Learning how to use Matrix Games

“If we have to use force to crush the student protestors, we will!”

I heard words like this coming out of my mouth (with disturbing conviction!)  at our most recent Meetup.

To explain, I was role-playing the actions of an ambitious and ruthless young police chief during an unfolding conflict in a fictional former Russian state, KAZHDYY GOROD. A charismatic protest leader had just convinced school students in the working-class neighbourhood to abandon school to join the workers’ protest movement. As police chief, I had just ordered my police to form a barricade to contain these feckless young protestors.  We weren’t going to use aggressive force, at least not if we didn’t have to, but if these rabble rousers decided to try anything, they would soon regret their actions…

The Police Chief and an action template

Thankfully, the purpose of the meetup was not to crush student protestors, but to learn about Matrix Games – of which KAZHDYY GOROD (designed by Tom Mouat) is an example.

Our guest facilitators for the meetup were Andrew Savage and Michael Harcourt. Both are history educators who have collaborated in the use of  non-digital games as a method to engage students with history’s complexity. They have a particular interest in how games can generate debate, hone students’ argumentation skills and develop critical thinking when applied to historical contexts and contemporary conflicts. You can read more about their approaches in this case study, Playing for Peace, undertaken at Wellington High School in 2016.

Getting into it in the Wellington High Library

Andrew kicked off the meetup with a brief explanation of what Matrix Games are, and where they came from. As he explained, Matrix Games were invented by Chris Engle, an American psychiatric social worker. They were originally used as a technique for helping people work through personal relationship conflicts. The system was later turned towards the idea of simulating larger social and political conflicts.

The game “system” is itself relatively simple, though it took all of us at least a full introductory round of gameplay to see how it works in action. While I was playing the role of the police chief of KAZHDYY GOROD, other meetup participants took on the identities of other people in the city: a charismatic protest leader (the person who had inspired school students to walk out of school in solidarity), a journalist with sympathies for the cause, the city’s Mayor, an armed Militia, and the leader of a rebel faction.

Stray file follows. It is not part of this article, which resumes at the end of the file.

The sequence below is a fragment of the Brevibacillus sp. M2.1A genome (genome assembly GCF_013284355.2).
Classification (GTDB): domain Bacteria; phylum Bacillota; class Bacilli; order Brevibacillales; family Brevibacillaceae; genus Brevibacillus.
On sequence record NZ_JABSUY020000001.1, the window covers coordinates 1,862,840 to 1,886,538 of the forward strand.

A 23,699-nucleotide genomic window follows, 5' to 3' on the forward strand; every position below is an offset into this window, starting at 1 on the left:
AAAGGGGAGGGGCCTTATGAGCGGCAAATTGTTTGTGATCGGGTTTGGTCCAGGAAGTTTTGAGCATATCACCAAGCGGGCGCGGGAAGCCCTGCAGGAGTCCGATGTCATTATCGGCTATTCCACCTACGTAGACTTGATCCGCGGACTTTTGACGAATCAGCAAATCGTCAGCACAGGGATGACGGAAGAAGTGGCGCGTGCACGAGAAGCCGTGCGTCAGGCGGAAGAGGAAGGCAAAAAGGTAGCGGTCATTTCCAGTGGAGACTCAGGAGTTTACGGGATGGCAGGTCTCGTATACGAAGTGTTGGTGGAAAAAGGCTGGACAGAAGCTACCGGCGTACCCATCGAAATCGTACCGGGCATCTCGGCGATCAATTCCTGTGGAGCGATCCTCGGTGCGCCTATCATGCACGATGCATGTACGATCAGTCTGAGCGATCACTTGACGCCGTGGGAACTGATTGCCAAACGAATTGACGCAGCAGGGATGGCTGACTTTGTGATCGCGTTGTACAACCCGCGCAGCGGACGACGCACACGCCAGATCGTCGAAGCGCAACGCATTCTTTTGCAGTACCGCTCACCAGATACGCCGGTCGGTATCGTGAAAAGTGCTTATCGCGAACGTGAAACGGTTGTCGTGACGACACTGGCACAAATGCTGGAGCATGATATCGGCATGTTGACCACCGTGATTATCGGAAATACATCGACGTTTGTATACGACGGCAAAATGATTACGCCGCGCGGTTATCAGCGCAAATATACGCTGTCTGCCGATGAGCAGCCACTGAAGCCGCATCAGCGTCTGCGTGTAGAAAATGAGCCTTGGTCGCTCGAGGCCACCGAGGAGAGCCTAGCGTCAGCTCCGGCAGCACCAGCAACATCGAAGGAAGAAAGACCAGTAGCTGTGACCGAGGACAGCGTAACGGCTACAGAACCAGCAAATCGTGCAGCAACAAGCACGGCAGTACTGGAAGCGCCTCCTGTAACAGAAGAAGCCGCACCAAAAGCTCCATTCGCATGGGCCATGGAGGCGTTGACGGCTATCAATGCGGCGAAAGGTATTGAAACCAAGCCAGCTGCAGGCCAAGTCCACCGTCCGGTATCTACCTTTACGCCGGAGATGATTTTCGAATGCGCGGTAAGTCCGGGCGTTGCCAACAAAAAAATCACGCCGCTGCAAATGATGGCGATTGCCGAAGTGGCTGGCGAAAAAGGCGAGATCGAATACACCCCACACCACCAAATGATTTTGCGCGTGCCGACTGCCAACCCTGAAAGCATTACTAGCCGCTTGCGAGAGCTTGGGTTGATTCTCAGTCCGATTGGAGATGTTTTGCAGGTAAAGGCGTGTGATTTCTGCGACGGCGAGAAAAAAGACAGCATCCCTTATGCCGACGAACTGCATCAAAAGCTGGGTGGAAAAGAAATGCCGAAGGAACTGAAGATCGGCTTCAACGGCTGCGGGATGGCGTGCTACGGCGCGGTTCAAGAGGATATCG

Kazhdyy Gorod Map/game board

Each player’s “turn” involved declaring an action they would take next, along with arguments for and against why that action would be successful. The rest of the group debated the merits and plausibility of the proposed action (would that person actually do that? Is that in line with the beliefs or motives of that character? Is that something that we’ve seen happen in other similar real-world situations? ) After debating how many valid arguments were made to support the character’s action, a dice roll decides whether that action “happens” (i.e. Becomes a new fact in the scenario) and the question returns to “so what happens next?”

As we played, Andrew and Michael modelled how they use the game approach in the classroom, frequently questioning our ideas or challenging our suggested actions to provoke discussion. As each action “happened”, Michael added that information to the unfolding narrative (on a shared slide). They talked about the way the choices of wording used to describe “what happened” can be  controversial, and how they had these kinds of conversations with students, building their understanding of the role of media, and how historical accounts may vary depending on whose perspectives those accounts were written from.

Andrew questioning a player about their thinking
The narrative record of actions played…but according to whom?

Before we knew it, it was almost time to wrap up the meetup. We had some interesting conversations about how other teachers might use Matrix Games like these with their students, and debated different ways the game could be set up, the ethical dilemmas that teachers and students grappled with when it came to using a game or simulator approach in the context of sensitive or controversial issues, whether students could run the game themselves, and the flexibility in the Matrix Game system – i.e. there are really no fixed rules, so you can make whatever rules or ways of playing you want.

By the end of the meetup we were talking about what we could do if we had a whole day – or more – not only to learn about this system but to start hacking or designing our own versions of this approach for all sorts of different contexts, including primary classrooms, workplaces, or anywhere else that we might want to support critical thinking, the development of empathy and comfort with real-world complexity.

At least one primary teacher (Leanne, one of our Gameful Praxis co-founders) said she intends to hack this approach for her classroom, here’s hoping we can share more about that in a future blog post!

Are you interested in an extended session to learn about Matrix Games, even try designing and playtesting your own versions?

We’re currently looking at options for setting up another session, possibly a full day, in Wellington later in the year. If you are keen to be involved please let us know by joining our Meetup group and sending us a message!

2 thoughts on “Learning how to use Matrix Games”

Leave a Reply

Your email address will not be published. Required fields are marked *